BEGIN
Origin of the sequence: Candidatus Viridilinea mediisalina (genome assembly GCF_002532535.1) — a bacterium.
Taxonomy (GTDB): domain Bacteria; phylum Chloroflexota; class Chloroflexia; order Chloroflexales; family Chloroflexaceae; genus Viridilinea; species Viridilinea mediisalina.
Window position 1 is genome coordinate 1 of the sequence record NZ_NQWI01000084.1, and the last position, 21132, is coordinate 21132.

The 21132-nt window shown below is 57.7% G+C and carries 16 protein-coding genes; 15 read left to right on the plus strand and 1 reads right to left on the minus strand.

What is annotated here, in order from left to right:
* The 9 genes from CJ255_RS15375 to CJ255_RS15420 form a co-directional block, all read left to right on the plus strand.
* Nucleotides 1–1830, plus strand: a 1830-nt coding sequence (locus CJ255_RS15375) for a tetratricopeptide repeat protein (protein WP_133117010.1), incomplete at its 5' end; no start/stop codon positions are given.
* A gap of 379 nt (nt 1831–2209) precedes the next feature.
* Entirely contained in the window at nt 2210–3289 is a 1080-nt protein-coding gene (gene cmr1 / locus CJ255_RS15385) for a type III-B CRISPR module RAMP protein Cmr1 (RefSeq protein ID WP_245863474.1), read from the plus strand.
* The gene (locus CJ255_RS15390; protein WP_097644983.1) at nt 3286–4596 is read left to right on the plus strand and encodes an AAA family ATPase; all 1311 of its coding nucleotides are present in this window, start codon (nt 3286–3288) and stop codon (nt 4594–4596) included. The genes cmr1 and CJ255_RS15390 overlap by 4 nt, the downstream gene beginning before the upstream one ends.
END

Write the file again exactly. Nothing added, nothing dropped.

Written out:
Origin of the sequence: Candidatus Viridilinea mediisalina (genome assembly GCF_002532535.1) — a bacterium.
Taxonomy (GTDB): domain Bacteria; phylum Chloroflexota; class Chloroflexia; order Chloroflexales; family Chloroflexaceae; genus Viridilinea; species Viridilinea mediisalina.
Window position 1 is genome coordinate 1 of the sequence record NZ_NQWI01000084.1, and the last position, 21132, is coordinate 21132.

The 21132-nt window shown below is 57.7% G+C and carries 16 protein-coding genes; 15 read left to right on the plus strand and 1 reads right to left on the minus strand.

What is annotated here, in order from left to right:
* The 9 genes from CJ255_RS15375 to CJ255_RS15420 form a co-directional block, all read left to right on the plus strand.
* Nucleotides 1–1830, plus strand: a 1830-nt coding sequence (locus CJ255_RS15375) for a tetratricopeptide repeat protein (protein WP_133117010.1), incomplete at its 5' end; no start/stop codon positions are given.
* A gap of 379 nt (nt 1831–2209) precedes the next feature.
* Entirely contained in the window at nt 2210–3289 is a 1080-nt protein-coding gene (gene cmr1 / locus CJ255_RS15385) for a type III-B CRISPR module RAMP protein Cmr1 (RefSeq protein ID WP_245863474.1), read from the plus strand.
* The gene (locus CJ255_RS15390; protein WP_097644983.1) at nt 3286–4596 is read left to right on the plus strand and encodes an AAA family ATPase; all 1311 of its coding nucleotides are present in this window, start codon (nt 3286–3288) and stop codon (nt 4594–4596) included. The genes cmr1 and CJ255_RS15390 overlap by 4 nt, the downstream gene beginning before the upstream one ends.